First we were told to expect a foot, slowly it became "20 inches max," then 30 inches, and then New York City started shutting shit down. In the end, it was the most snow to ever cover NYC in one day and the second biggest snowstorm in the city's history.
New Yorkers, often apprehensive about meteorology reports, seemed overwhelmed by the storm. By 2:30 PM Mayor de Blasio ordered a travel ban (and also warned against food deliveries), meaning all non-emergency vehicles were told to vacate the streets, or else be subject to arrest.
At 10 AM on a Saturday, I noticed only a handful of people in Prospect Park. In some parts, the snow was so deep it was difficult to see dogs on all fours. Kids had a particularly difficult time navigating the snow, which for some reached up to their shoulders, though the lucky ones were pulled on sleds by their parents.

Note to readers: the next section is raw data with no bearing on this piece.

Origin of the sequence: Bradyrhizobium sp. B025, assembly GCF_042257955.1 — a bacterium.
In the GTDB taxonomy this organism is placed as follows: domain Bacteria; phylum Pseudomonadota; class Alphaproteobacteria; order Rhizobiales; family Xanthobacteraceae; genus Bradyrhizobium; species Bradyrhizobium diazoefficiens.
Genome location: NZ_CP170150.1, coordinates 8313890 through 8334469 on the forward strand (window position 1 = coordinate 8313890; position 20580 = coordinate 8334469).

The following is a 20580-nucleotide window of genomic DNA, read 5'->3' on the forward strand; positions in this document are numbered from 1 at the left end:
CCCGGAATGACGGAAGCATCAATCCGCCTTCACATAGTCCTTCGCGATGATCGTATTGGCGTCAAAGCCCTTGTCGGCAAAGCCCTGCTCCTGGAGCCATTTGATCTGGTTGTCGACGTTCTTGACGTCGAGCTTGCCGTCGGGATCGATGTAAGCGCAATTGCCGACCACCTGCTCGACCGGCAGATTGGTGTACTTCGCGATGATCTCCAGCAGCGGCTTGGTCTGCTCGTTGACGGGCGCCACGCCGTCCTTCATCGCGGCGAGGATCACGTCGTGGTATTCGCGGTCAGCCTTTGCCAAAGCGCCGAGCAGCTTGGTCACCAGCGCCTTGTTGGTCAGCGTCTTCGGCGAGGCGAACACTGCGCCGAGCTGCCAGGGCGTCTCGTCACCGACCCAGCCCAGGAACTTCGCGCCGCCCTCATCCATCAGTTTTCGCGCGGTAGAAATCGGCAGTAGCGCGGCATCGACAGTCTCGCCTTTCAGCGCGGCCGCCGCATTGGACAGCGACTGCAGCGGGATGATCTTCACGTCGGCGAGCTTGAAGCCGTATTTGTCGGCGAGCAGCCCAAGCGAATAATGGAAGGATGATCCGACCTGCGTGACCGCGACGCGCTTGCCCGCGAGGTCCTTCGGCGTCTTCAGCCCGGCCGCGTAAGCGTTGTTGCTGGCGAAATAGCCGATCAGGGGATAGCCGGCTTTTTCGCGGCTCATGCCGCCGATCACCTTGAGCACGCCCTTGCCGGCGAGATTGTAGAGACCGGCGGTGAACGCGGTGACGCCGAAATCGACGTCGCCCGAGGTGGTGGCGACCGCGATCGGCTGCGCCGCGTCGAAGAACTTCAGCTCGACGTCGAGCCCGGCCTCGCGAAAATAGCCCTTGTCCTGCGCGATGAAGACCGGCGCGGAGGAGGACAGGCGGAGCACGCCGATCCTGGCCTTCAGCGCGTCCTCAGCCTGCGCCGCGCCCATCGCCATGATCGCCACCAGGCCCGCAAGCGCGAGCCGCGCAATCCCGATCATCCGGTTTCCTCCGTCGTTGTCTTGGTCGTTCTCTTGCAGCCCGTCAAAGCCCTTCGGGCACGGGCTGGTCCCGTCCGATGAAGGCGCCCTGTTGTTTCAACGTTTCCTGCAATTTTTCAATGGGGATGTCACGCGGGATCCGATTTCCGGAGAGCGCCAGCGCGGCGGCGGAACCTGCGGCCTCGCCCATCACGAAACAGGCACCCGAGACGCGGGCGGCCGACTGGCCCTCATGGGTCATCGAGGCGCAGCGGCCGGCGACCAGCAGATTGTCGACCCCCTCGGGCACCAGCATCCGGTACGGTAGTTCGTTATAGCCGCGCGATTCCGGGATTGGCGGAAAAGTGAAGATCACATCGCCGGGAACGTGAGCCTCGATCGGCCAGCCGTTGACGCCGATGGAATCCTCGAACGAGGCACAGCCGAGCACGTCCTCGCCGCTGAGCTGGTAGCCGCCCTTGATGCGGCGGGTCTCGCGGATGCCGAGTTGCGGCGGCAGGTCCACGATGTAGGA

People walked in the roadways, as many sidewalks were still unplowed. At the Brooklyn Bridge, the 50 mile-per-hour gusts of winds felt the strongest. The eye-watering skyline was masked by onslaughts of snow, and the Manhattan Bridge appeared more like a blurred-out illustration of the iconic structure from where I stood. The mixture of snow and wind burned any exposed skin. The wind ravaged construction tarps, and, at times, I questioned the structural soundness of the 133-year-old bridge.
The later I stayed out in NYC during the blizzard, the fewer people I saw. By evening, the only cars were giant garbage trucks moving giant piles of snow into other giant piles of snow, with a few unlucky cars buried underneath.